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Agriculture et agroalimentaire : technologies de l'information pour garantir la qualité des produits et le respect de l'environnement

Authors
Journal
Natures Sciences Sociétés
1240-1307
Publisher
EDP Sciences
Publication Date
Keywords
  • Agriculture
  • Agroalimentaire
  • Capteurs
  • Modélisation
  • Aide à La Décision
  • Vision Artificielle
Disciplines
  • Agricultural Science
  • Biology
  • Computer Science
  • Design
  • Ecology
  • Economics
  • Geography
  • Logic
  • Physics

Abstract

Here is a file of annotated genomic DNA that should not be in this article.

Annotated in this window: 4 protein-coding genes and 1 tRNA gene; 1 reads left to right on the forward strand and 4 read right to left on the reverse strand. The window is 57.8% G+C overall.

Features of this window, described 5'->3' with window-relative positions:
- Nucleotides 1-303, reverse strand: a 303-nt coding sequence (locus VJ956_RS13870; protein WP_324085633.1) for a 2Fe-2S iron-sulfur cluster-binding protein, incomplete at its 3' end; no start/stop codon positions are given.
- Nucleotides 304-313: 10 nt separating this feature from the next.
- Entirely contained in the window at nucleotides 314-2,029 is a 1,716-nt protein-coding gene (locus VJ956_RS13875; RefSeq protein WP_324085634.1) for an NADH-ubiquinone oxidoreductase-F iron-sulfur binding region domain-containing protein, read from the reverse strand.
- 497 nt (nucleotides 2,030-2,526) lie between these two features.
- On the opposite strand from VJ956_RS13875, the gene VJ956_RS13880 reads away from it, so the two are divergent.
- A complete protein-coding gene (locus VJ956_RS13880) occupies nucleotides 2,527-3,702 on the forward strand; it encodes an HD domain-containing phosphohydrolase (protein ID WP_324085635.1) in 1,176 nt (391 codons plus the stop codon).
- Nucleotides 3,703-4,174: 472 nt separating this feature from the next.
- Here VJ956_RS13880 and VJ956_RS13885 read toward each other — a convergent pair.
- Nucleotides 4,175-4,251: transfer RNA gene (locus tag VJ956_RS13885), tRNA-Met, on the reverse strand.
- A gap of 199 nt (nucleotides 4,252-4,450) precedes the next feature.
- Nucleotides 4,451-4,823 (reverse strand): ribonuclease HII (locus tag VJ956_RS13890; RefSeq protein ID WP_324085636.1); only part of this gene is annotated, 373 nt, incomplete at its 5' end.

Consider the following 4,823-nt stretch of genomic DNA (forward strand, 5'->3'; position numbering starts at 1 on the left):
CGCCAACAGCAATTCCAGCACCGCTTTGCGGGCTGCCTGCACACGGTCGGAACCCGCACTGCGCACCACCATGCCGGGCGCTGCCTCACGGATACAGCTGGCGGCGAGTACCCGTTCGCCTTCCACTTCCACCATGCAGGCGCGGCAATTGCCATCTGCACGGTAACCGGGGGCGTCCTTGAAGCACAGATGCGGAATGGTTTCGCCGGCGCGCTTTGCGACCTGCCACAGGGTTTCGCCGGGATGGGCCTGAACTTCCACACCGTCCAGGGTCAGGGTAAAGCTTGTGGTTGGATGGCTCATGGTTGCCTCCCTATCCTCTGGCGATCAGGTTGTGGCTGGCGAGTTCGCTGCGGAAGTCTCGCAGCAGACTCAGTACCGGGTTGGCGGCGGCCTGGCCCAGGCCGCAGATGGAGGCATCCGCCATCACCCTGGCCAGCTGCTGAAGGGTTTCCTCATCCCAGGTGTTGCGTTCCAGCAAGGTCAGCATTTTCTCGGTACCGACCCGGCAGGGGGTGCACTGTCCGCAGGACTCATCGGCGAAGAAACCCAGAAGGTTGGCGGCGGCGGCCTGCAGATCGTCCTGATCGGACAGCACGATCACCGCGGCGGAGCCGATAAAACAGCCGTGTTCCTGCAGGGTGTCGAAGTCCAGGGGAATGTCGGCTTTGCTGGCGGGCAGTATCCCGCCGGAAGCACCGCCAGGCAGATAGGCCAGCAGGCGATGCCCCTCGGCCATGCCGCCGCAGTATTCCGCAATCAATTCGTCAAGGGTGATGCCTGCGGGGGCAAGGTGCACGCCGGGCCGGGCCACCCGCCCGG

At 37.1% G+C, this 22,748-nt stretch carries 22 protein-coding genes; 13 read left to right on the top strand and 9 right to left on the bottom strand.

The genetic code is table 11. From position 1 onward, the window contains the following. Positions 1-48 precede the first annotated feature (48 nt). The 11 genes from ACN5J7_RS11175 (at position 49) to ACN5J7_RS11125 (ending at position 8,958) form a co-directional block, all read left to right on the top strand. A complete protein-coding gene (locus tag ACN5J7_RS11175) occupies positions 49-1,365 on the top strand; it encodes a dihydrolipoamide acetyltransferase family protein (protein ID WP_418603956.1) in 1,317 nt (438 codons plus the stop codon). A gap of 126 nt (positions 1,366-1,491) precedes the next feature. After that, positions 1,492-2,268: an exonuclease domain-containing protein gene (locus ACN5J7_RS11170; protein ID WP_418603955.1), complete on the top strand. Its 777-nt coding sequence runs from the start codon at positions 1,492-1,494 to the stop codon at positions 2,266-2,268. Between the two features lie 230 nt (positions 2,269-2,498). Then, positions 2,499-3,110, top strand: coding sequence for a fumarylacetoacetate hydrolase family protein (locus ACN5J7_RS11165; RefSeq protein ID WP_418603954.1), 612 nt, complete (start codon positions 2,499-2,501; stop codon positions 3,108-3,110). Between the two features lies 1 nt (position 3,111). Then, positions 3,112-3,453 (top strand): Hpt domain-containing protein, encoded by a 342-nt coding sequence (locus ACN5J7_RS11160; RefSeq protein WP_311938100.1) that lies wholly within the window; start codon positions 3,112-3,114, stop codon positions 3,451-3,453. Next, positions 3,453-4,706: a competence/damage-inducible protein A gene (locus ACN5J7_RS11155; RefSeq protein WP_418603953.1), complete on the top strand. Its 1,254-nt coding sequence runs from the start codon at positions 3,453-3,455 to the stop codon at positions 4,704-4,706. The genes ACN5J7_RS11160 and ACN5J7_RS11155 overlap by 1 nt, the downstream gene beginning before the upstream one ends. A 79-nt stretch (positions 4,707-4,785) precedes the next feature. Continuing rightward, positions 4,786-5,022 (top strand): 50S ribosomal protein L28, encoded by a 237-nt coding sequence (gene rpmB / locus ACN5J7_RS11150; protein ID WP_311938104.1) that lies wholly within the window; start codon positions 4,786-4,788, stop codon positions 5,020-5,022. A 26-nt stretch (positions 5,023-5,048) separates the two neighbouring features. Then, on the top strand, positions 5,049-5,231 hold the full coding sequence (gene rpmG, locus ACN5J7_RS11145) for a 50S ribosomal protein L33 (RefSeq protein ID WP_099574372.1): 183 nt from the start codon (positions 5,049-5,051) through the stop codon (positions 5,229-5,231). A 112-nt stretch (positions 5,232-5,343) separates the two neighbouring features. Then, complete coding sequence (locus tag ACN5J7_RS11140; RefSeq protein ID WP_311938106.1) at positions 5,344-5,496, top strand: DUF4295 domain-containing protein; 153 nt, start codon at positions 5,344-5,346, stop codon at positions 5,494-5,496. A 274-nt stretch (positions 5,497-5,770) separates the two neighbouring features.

Abstract Presently, due to the social demand, two trends weigh heavily on the agricultural and food production : foodstuff quality enhancement and the search for more environmental-friendly agricultural practices. Agriculture and the food industry are expected to take into account technical, social, economical and environmental factors. To do this means developing adaptability, and to adapt quickly one requires reliable and accurate information. This is why it is developed technologies and methodologies for acquiring and processing information in the agricultural fields and in the food processing plants. In agriculture, our main goals are to collect information from the field and to accurately model the cultivation practices that need to be improved. Embedded sensors are based on artificial vision and microwaves. In artificial vision, the main obstacles to be overcome are heterogenous lighting conditions, the great variability of biological products and the segmentation process (due to overlapping objects). Complex cultivation practices such as pesticide spraying or manuring are either optimised — using fluid mechanics for spraying, balistics for manuring- or replaced by robotic-based techniques. In food processing, research has been carried out on the modelling of the human perception and decision-making when assessing food quality. Powerful investigation techniques such as magnetic nuclear resonance are currently being studied to provide more in-depth knowledge of food products. Low—cost sensors (based on artificial vision, infrared spectroscopy) are developed to allow on-line, non destructive measurement of food characteristics (for instance sugar content in fruit). That implies technology studies (choice of the components, design), modelling (for instance, the light distribution in fruit), and chemometrics. Finally, the decisions of the human operator of food processing lines are modelled by artificial intelligence : fuzzy rules are created using either expert knowledge or fuzzy inference systems. These research methods are consistently applied to relevant and every-day problems. They engender multidisciplinary approaches carried out under heavy constraints (of cost, real-time, robustness) at the crossroads where Engineering, and Biology meet Social demands.

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